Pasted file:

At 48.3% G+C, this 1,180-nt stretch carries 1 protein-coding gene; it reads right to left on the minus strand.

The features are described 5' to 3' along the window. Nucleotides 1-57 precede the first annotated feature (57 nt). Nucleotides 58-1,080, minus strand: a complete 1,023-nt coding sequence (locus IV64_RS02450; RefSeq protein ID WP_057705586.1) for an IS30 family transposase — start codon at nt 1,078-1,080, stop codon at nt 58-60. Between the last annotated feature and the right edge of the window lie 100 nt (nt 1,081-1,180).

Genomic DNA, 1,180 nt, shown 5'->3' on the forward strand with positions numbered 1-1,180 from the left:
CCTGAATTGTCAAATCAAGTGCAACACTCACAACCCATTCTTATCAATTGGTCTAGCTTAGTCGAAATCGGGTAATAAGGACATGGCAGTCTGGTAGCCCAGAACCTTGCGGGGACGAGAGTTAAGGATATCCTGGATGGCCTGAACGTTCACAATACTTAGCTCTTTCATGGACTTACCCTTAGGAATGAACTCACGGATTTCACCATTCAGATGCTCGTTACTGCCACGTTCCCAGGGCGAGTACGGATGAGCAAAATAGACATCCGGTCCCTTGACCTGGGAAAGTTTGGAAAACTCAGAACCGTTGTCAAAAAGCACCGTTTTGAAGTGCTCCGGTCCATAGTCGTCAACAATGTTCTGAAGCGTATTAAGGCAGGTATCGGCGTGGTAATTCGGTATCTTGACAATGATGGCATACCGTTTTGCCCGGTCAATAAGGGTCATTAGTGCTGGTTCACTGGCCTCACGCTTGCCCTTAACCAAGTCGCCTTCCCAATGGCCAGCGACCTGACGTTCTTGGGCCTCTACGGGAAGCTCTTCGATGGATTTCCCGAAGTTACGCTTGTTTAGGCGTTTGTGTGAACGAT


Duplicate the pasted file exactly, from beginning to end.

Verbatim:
At 48.3% G+C, this 1,180-nt stretch carries 1 protein-coding gene; it reads right to left on the minus strand.

The features are described 5' to 3' along the window. Nucleotides 1-57 precede the first annotated feature (57 nt). Nucleotides 58-1,080, minus strand: a complete 1,023-nt coding sequence (locus IV64_RS02450; RefSeq protein ID WP_057705586.1) for an IS30 family transposase — start codon at nt 1,078-1,080, stop codon at nt 58-60. Between the last annotated feature and the right edge of the window lie 100 nt (nt 1,081-1,180).

Genomic DNA, 1,180 nt, shown 5'->3' on the forward strand with positions numbered 1-1,180 from the left:
CCTGAATTGTCAAATCAAGTGCAACACTCACAACCCATTCTTATCAATTGGTCTAGCTTAGTCGAAATCGGGTAATAAGGACATGGCAGTCTGGTAGCCCAGAACCTTGCGGGGACGAGAGTTAAGGATATCCTGGATGGCCTGAACGTTCACAATACTTAGCTCTTTCATGGACTTACCCTTAGGAATGAACTCACGGATTTCACCATTCAGATGCTCGTTACTGCCACGTTCCCAGGGCGAGTACGGATGAGCAAAATAGACATCCGGTCCCTTGACCTGGGAAAGTTTGGAAAACTCAGAACCGTTGTCAAAAAGCACCGTTTTGAAGTGCTCCGGTCCATAGTCGTCAACAATGTTCTGAAGCGTATTAAGGCAGGTATCGGCGTGGTAATTCGGTATCTTGACAATGATGGCATACCGTTTTGCCCGGTCAATAAGGGTCATTAGTGCTGGTTCACTGGCCTCACGCTTGCCCTTAACCAAGTCGCCTTCCCAATGGCCAGCGACCTGACGTTCTTGGGCCTCTACGGGAAGCTCTTCGATGGATTTCCCGAAGTTACGCTTGTTTAGGCGTTTGTGTGAACGAT